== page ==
|View looking north across bund|
|View looking south across bund. Photo courtesy of The Admiral|
The irony of the situation is that after this river valley site was worked for gravel extraction, it became a wildfowl sanctuary in 1970. A twenty year research project was then undertaken by the site owner, Amey Roadstone Construction (ARC) and the Game Conservancy. In 1992, the results of this project were published in 'Wildlife After Gravel' by Nick Giles et al, which became the "go to" book for information on returning gravel quarry sites to a natural environment once more.
'Wildlife After Gravel' explained the annual cycle of reserve management, which included the need to remove Willow and Alder, grazing by sheep or cattle and the manipulation of water levels. The success of this endeavour is summed up in a sentence on page 111,
"The area now holds many more species than did the semi-open improved grassland which existed in the flood plain of the river Great Ouse when extraction began in the 1940s."
I believe that is what we now call "increasing biodiversity".
Here's another quote from the good book, page 51,
"Other features include... a broad bund, kept free of rank vegetation by winter flooding, where shallow pools remain into the breeding season. A good population of nesting waders has built up in these habitats, particularly on the bund, which is deliberately isolated from each shoreline by deep water channels to exclude foxes."
Ah, they must've been heady days.
In the late 1990s, Milton Keynes Council took on a 25 year lease of the site from Hanson Aggregates, to run the reserve as an educational site, Hanson Environmental Study Centre. Permits are available for members of the public who wish to explore the natural history of the reserve.
Recently, I think it would be fair to say that investment in the site has been sadly lacking. Management plans have come and gone, the number of staff has been reduced and habitat maintenance has been either misdirected or absent.
The establishment of a Friends group in 2011, has seen some added impetus to put things right and return the reserve to something of its former self. Volunteer labour doesn't affect Council budget, whilst passionate and knowledgeable permit holders can bring much experience to bear on the habitat problems that abound.
After much lobbying and too many credulity-sapping delays, some action was agreed this Autumn. A team from the British Trust for Conservation Volunteers (BTCV) rebuilt a bridge to the bund to allow access for the necessary habitat management. With this in place, contractors were able to move in and fell all the tree and shrub growth, instantly creating a much more open vista.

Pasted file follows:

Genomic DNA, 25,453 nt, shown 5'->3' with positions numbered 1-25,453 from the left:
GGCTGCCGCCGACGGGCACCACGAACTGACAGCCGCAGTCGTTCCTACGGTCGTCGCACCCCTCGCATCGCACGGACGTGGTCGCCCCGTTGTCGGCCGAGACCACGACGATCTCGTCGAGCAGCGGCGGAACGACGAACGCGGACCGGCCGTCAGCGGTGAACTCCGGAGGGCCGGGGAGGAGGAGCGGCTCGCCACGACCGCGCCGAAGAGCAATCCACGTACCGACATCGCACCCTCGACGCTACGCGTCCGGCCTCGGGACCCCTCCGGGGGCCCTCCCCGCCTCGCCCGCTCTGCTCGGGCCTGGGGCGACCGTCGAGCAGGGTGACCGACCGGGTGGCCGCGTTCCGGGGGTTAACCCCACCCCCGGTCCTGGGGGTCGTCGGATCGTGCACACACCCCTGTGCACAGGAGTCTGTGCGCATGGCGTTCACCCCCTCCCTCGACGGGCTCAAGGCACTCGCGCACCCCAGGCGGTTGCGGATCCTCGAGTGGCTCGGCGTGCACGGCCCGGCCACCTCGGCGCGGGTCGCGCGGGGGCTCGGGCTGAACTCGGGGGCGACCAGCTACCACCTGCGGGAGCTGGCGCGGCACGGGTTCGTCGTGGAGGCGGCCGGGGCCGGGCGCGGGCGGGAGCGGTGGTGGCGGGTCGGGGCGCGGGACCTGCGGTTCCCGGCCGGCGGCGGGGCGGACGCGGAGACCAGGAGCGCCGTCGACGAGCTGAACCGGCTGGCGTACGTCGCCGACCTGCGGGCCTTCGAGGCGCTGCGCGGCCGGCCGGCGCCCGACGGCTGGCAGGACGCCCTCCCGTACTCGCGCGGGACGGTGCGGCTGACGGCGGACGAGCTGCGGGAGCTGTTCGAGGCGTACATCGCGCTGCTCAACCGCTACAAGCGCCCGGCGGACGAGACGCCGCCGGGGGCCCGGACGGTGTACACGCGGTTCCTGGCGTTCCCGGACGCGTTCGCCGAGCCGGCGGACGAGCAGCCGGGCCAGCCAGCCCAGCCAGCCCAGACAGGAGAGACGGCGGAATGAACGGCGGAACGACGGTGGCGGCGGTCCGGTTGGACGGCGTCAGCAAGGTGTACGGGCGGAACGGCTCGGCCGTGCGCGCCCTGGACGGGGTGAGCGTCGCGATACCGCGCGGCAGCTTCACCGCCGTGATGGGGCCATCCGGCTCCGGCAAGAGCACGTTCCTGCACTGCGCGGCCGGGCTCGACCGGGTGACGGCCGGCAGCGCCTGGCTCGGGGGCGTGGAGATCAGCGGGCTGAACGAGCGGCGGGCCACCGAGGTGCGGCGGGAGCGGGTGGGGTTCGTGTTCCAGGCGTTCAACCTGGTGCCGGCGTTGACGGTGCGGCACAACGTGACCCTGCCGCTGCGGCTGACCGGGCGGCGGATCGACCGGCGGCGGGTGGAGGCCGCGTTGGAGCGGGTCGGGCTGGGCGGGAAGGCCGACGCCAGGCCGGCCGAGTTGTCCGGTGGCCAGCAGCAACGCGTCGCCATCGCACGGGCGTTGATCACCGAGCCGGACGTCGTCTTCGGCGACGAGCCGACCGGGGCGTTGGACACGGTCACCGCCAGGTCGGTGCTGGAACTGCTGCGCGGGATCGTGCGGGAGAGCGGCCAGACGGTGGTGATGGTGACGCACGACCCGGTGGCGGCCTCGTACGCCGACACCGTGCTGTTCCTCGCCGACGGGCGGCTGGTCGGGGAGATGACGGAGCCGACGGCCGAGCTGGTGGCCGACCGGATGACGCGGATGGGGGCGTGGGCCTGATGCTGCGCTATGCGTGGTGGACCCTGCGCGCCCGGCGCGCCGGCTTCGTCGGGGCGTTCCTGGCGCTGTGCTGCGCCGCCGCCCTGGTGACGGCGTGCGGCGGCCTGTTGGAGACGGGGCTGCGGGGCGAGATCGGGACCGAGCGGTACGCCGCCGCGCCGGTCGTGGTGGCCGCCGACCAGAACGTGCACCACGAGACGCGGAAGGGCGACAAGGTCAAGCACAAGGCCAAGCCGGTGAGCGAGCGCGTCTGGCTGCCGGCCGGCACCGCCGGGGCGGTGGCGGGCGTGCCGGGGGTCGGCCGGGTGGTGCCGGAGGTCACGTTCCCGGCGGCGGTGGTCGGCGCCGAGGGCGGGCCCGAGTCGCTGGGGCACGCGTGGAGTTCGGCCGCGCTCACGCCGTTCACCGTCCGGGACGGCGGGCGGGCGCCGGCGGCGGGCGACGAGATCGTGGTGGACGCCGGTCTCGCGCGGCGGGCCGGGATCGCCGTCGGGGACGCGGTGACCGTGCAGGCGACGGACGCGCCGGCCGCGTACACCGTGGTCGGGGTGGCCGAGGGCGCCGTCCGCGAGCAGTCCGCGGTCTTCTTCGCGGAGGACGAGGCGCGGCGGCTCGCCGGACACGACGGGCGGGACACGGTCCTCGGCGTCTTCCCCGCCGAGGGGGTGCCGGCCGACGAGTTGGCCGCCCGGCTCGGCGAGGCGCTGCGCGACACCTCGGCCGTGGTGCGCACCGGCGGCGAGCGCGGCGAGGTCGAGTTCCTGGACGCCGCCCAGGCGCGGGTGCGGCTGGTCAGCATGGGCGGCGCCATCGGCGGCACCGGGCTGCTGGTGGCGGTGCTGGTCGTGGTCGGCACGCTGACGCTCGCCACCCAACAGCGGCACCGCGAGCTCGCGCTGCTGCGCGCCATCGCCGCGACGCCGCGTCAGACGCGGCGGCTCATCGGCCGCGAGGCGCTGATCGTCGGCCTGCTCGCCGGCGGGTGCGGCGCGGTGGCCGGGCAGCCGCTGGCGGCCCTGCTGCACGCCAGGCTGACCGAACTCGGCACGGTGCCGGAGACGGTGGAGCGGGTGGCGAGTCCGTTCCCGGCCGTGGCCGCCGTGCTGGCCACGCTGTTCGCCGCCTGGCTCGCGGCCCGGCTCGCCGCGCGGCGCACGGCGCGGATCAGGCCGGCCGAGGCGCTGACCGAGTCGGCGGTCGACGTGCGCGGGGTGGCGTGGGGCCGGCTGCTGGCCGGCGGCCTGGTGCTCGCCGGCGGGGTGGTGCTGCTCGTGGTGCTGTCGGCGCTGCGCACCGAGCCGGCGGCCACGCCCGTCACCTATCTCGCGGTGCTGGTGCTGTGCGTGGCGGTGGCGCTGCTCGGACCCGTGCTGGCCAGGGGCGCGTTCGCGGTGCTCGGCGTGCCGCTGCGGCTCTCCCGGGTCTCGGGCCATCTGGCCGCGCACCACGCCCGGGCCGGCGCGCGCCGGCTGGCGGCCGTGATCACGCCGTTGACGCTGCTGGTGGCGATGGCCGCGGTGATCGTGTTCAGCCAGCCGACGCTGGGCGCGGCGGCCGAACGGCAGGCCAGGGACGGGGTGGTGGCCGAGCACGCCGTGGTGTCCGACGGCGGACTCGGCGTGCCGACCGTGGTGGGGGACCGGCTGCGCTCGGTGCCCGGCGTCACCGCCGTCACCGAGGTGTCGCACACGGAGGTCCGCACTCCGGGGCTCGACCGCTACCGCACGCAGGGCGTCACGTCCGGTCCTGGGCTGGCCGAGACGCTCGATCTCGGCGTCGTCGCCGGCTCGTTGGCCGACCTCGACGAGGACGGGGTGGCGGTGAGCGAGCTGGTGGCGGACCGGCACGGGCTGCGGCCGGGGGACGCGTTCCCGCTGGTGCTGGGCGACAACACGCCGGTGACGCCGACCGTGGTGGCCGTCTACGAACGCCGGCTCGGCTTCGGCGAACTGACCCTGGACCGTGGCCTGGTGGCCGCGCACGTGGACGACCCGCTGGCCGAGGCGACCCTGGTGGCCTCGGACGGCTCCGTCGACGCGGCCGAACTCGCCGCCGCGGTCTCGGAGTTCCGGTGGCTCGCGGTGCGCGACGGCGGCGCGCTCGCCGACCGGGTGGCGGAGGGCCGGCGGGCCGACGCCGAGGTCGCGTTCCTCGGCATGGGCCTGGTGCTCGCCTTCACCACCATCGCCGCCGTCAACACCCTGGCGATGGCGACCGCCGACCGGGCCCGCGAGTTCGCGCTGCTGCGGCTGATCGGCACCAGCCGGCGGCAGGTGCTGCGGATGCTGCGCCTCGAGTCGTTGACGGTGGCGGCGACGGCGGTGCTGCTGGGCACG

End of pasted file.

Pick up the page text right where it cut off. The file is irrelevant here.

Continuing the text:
However, the problem of what to do with the felled material remained. Leaving it in situ was not an option, as given half a chance, Willow will regrow from the smallest of branches. Worse still, if any of this material floated away as water levels rose during the Winter months, further vegetative colonisation of the lake would occur. Manhandling all the brash and logs back to the mainland was not an option, so it would have to be dealt with on site. The BTCV carried out a controlled burn with some small success, but due to limited numbers and time, a large proportion of the felled vegetation still required attention.
This week, the Friends group and the local RSPB Phoenix group, (a youth club for nature loving, environmentally aware teenagers), stepped into the breech to add much needed impetus to the task. After two days of aching muscles, singed eyebrows and smoke-laden clothes, the work is almost complete, the bulk of the Willow and Alder being suitably combusted. A discussion will ensue as regards what action, if any, to take with the heaps of ash that have been generated, but the Winter weather may soon raise water levels before a decision can be reached and a plan put into action.
|View looking east along bund - that's better! Photo courtesy of The Admiral|
This has been a somewhat heavier blogpost than normal, so as a little light relief, here's the Top Five songs for removing felled Willow and Alder from a bund by burning:
Smoke On The Water by Deep Purple
Come On Baby, Light My Fire by The Doors
Fire and Water by Free
Burn Baby Burn by Ash
Fire by The Crazy World of Arthur Brown
One or two of those may get an airing this evening, in the run up to celebrating the New Year!
Thank you for your company during 2011, dear reader, and I wish you all the best for 2012.